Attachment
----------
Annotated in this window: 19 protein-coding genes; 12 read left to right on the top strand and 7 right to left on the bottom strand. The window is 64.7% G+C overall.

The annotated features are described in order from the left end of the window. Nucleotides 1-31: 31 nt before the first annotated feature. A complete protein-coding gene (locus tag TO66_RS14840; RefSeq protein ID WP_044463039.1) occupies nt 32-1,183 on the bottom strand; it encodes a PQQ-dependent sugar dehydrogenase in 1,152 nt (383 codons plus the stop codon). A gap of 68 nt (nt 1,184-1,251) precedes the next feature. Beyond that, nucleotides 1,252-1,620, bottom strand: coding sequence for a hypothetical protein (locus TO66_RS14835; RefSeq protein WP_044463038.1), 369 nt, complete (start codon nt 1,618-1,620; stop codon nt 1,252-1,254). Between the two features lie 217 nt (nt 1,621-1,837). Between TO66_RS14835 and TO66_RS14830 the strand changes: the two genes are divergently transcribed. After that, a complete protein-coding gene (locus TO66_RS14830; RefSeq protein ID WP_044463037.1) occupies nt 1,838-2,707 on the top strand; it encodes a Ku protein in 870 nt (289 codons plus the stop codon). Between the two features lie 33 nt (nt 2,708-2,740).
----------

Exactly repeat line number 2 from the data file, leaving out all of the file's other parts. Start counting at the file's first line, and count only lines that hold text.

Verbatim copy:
The annotated features are described in order from the left end of the window. Nucleotides 1-31: 31 nt before the first annotated feature. A complete protein-coding gene (locus tag TO66_RS14840; RefSeq protein ID WP_044463039.1) occupies nt 32-1,183 on the bottom strand; it encodes a PQQ-dependent sugar dehydrogenase in 1,152 nt (383 codons plus the stop codon). A gap of 68 nt (nt 1,184-1,251) precedes the next feature. Beyond that, nucleotides 1,252-1,620, bottom strand: coding sequence for a hypothetical protein (locus TO66_RS14835; RefSeq protein WP_044463038.1), 369 nt, complete (start codon nt 1,618-1,620; stop codon nt 1,252-1,254). Between the two features lie 217 nt (nt 1,621-1,837). Between TO66_RS14835 and TO66_RS14830 the strand changes: the two genes are divergently transcribed. After that, a complete protein-coding gene (locus TO66_RS14830; RefSeq protein ID WP_044463037.1) occupies nt 1,838-2,707 on the top strand; it encodes a Ku protein in 870 nt (289 codons plus the stop codon). Between the two features lie 33 nt (nt 2,708-2,740).